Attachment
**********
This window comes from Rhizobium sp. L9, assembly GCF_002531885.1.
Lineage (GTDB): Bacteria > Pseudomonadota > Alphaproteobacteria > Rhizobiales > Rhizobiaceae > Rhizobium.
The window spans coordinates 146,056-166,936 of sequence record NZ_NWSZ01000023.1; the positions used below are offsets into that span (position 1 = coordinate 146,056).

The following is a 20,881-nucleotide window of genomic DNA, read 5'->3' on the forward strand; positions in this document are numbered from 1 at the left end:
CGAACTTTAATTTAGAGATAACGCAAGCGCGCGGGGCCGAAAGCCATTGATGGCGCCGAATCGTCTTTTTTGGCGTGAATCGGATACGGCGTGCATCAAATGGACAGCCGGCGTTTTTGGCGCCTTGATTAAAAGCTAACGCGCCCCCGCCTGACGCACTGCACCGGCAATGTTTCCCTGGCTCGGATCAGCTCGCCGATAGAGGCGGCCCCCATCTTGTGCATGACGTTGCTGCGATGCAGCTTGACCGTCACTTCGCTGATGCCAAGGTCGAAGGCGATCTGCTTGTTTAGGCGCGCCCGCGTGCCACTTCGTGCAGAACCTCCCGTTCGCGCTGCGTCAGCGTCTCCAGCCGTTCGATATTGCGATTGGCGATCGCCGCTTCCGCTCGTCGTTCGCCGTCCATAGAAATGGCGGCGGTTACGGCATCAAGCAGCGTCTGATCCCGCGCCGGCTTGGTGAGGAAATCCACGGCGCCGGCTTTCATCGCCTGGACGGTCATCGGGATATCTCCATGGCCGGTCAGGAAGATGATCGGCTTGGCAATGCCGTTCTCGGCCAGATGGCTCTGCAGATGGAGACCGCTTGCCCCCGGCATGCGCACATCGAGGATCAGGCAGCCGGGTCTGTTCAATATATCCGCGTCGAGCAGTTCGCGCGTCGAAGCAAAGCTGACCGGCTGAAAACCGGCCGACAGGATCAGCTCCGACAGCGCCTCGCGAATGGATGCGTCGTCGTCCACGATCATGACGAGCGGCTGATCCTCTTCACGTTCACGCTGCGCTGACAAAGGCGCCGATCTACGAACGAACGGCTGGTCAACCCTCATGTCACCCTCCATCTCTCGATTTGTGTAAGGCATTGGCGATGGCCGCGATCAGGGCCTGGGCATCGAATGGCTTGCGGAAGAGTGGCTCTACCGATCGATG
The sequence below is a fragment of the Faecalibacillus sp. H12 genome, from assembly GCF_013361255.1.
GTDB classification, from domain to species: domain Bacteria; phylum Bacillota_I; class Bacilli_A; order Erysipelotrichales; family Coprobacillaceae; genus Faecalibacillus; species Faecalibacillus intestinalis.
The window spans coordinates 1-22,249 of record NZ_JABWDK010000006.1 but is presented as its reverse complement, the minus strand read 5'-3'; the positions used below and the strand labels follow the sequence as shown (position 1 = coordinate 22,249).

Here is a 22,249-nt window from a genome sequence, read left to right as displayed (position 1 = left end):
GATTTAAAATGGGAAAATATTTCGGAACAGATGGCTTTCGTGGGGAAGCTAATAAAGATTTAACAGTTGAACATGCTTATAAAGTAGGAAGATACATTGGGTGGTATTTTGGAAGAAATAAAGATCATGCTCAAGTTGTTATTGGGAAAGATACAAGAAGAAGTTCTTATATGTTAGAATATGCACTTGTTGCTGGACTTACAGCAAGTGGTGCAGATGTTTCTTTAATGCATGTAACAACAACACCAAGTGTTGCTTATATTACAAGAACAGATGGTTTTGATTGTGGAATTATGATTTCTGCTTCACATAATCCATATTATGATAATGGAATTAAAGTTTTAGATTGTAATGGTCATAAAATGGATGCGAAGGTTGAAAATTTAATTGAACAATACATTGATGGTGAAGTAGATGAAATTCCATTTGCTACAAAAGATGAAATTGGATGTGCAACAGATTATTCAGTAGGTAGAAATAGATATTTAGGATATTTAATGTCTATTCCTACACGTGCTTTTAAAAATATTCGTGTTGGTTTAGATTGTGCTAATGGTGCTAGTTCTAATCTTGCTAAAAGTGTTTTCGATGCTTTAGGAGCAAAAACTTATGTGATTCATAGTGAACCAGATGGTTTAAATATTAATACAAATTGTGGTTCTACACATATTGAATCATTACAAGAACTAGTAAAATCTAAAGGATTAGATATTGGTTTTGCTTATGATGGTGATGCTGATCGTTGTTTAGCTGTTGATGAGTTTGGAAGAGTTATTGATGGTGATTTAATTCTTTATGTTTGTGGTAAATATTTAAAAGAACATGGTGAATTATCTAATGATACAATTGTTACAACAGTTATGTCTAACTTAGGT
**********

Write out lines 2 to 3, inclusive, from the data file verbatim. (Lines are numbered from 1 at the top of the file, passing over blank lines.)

Lineage (GTDB): Bacteria > Pseudomonadota > Alphaproteobacteria > Rhizobiales > Rhizobiaceae > Rhizobium.
The window spans coordinates 146,056-166,936 of sequence record NZ_NWSZ01000023.1; the positions used below are offsets into that span (position 1 = coordinate 146,056).